As a student of The Open University, you should be aware of the content of the academic regulations which are available on our Essential Documents website.

    Course work includes:

    4 Tutor-marked assignments (TMAs)
    Examination
    No residential school


    Entry requirements

    This is an OU level 3 module. OU level 3 modules build on study skills and subject knowledge acquired from studies at levels 1 and 2. They are intended only for students who have recent experience of higher education in a related subject, preferably with The Open University.

    You must be familiar with the principal concepts of mechanics, dynamics, materials and electricity. Familiarity with algebraic expressions, calculus notation and mathematical models in general is necessary. One of the OU level 2 modules such as Engineering: mechanics, materials, design (T207) or The physical world (S207) (now discontinued) together with Essential mathematics 1 (MST124) would be a good starting point.

    If you have any doubt about the suitability of the module, please speak to an adviser.

    Preparatory work

    Make sure that you are familiar with Windows and suitable word-processing and spreadsheet software.

    Register

    Start End England fee Register
    06 Oct 2018 Jun 2019 £1464.00

    Registration closes 13/09/18 (places subject to availability)

    Register
    This module is expected to start for the last time in October 2019.

    Additional Costs

    Study costs

    There may be extra costs on top of the tuition fee, such as a laptop, travel to tutorials, set books and internet access.

    If you're on a low income you might be eligible for help with some of these costs after your module has started.

    Ways to pay for this module

    Open University Student Budget Account

    The Open University Student Budget Accounts Ltd (OUSBA) offers a convenient 'pay as you go' option to pay your OU fees, which is a secure, quick and easy way to pay. Please note that The Open University works exclusively with OUSBA and is not able to offer you credit facilities from any other provider. All credit is subject to status and proof that you can afford the repayments.

    You pay the OU through OUSBA in one of the following ways:

    • Register now, pay later – OUSBA pays your module fee direct to the OU. You then repay OUSBA interest-free and in full just before your module starts. 0% APR representative. This option could give you the extra time you may need to secure the funding to repay OUSBA.
    • Pay by instalments – OUSBA calculates your monthly fee and number of instalments based on the cost of the module you are studying. APR 5.1% representative.

    Joint loan applications

    If you feel you would be unable to obtain an OUSBA loan on your own due to credit history or affordability issues, OUSBA offers the option to apply for a joint loan application with a third party. For example, your husband, wife, partner, parent, sibling or friend. In such cases, OUSBA will be required to carry out additional affordability checks separately and/or collectively for both joint applicants who will be jointly and severally liable for loan repayments.

    As additional affordability checks are required when processing joint loan applications, unfortunately, an instant decision cannot be given. On average the processing time for a joint loan application is five working days from receipt of the required documentation.

    Read more about Open University Student Budget Accounts (OUSBA).  

    Employer sponsorship

    Studying with The Open University can boost your employability. OU courses are recognised and respected by employers for their excellence and the commitment they take to complete. They also value the skills that students learn and can apply in the workplace.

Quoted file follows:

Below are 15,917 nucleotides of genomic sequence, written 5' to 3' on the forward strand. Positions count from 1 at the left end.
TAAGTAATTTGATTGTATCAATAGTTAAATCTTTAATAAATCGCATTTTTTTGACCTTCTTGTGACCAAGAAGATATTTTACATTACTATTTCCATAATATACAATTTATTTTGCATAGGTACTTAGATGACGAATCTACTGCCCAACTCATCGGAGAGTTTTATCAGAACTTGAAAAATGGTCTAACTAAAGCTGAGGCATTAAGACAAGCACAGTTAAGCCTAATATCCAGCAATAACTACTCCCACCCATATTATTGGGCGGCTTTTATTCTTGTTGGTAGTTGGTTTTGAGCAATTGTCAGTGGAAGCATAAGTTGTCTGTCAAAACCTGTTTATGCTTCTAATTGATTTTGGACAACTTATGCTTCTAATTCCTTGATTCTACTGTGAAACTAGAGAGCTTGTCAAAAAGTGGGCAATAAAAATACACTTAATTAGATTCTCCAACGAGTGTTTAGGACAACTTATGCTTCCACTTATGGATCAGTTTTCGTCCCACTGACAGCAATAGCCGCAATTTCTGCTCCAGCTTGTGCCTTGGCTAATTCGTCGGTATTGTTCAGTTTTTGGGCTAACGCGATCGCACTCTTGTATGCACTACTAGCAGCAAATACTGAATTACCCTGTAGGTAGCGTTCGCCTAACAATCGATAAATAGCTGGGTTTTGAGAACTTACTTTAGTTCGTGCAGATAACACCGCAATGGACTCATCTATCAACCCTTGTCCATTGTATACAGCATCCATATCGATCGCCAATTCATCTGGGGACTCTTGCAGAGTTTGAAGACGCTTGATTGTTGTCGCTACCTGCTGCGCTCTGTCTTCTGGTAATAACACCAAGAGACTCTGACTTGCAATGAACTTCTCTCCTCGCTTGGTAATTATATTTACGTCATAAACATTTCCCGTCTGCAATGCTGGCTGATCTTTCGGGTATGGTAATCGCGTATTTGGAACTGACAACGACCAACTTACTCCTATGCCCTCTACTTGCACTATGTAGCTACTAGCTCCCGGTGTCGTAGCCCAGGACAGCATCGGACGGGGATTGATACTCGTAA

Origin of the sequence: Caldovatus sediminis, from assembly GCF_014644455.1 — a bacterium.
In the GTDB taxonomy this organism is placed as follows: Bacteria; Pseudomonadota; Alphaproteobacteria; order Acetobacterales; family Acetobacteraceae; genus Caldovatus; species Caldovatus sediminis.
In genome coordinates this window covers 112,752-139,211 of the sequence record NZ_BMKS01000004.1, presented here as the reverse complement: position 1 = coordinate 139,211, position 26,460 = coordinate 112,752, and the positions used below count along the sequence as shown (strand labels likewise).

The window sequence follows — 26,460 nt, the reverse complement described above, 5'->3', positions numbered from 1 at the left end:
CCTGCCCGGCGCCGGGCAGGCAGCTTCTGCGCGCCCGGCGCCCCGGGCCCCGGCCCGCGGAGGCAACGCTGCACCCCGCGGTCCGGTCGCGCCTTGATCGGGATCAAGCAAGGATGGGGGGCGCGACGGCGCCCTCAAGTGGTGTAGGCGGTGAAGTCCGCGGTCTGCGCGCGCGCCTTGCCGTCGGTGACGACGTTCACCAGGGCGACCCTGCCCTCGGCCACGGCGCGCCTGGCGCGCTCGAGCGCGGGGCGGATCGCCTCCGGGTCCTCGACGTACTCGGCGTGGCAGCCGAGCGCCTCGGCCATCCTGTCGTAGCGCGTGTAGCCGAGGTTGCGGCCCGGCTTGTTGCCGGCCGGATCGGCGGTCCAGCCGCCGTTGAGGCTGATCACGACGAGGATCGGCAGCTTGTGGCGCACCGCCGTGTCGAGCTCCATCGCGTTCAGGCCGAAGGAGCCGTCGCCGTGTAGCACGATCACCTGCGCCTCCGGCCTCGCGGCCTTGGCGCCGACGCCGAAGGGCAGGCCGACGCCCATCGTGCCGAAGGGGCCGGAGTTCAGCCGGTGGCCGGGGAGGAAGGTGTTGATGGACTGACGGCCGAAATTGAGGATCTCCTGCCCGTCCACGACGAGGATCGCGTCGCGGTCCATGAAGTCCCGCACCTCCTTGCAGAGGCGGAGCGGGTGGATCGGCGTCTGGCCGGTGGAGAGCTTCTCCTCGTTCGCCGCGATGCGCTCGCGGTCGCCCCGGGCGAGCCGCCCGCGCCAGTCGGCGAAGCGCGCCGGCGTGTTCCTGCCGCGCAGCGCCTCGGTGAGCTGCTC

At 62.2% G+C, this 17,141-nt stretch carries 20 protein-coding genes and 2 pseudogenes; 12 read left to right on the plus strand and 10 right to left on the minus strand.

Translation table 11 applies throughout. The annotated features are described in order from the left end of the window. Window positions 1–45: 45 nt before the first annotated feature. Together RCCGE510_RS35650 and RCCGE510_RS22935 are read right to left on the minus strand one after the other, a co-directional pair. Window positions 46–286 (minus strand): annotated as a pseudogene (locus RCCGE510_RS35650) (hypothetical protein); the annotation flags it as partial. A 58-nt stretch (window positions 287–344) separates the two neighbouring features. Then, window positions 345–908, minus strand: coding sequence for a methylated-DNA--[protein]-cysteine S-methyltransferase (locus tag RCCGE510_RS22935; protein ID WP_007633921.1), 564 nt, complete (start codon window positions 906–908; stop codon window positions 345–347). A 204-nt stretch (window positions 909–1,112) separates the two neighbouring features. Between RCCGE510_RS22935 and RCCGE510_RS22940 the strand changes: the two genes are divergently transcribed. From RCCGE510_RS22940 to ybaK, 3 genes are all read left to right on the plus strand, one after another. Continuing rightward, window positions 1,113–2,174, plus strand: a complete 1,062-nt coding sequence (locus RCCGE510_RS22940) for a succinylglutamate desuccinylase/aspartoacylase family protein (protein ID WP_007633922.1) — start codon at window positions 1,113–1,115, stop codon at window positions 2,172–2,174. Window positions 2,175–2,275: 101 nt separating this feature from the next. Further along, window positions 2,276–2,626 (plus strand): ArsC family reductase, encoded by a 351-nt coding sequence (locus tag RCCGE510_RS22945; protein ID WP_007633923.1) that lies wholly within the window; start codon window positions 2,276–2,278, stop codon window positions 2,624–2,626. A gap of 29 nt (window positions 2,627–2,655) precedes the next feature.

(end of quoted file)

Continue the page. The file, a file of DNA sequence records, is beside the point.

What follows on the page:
More than one in ten OU students are sponsored by their employer, and over 30,000 employers have used the OU to develop staff so far. If the module you’ve chosen is geared towards your job or developing your career, you could approach your employer to see if they will sponsor you by paying some or all of the fees. 

    • Your employer just needs to complete a simple form to confirm how much they will be paying and we will invoice them.
    • You won’t need to get your employer to complete the form until after you’ve chosen your module.  

    Credit/debit card

    You can pay part or all of your tuition fees upfront with a debit or credit card when you register for each module. 

    We accept American Express, Maestro (UK only), Mastercard, Visa/Delta and Visa Electron. 

    Mixed payments

    We know that sometimes you may want to combine payment options. For example, you may wish to pay part of your tuition fee with a debit card and pay the remainder in instalments through an Open University Student Budget Account (OUSBA).


    For more information about combining payment options, speak to an adviser or book a call back at a time convenient to you.


    Please note: your permanent address/domicile will affect your fee status and therefore the fees you are charged and any financial support available to you. The fees and funding information provided here is valid for modules starting before 31 July 2019. Fees normally increase annually in line with inflation and the University's strategic approach to fees. 

    This information was provided on 21/07/2018.

    What's included

    Module books, other printed materials, audio programmes, DVD-ROMs, online forums, website.

    Computing requirements

    A computing device with a browser and broadband internet access is required for this module.  Any modern browser will be suitable for most computer activities. Functionality may be limited on mobile devices.

    Any additional software will be provided from a hardware device e.g. DVD drive or USB stick or is generally freely available. However, some activities may have more specific requirements. For this reason, you will need to be able to install and run additional software on a desktop or laptop computer with Windows 7 or higher.

    The screen of the device must have a resolution of at least 1024 pixels horizontally and 768 pixels vertically.

    To participate in our online-discussion area you will need both a microphone and speakers/headphones. 

    Our Skills for OU study website has further information including computing skills for study, computer security, acquiring a computer and Microsoft software offers for students. 

    If you have a disability

    The OU strives to make all aspects of study accessible to everyone and this Accessibility Statement outlines what studying T356 involves. You should use this information to inform your study preparations and any discussions with us about how we can meet your needs.

    To find out more about what kind of support and adjustments might be available, contact us or visit our Overcoming barriers to study if you have a disability or health condition website.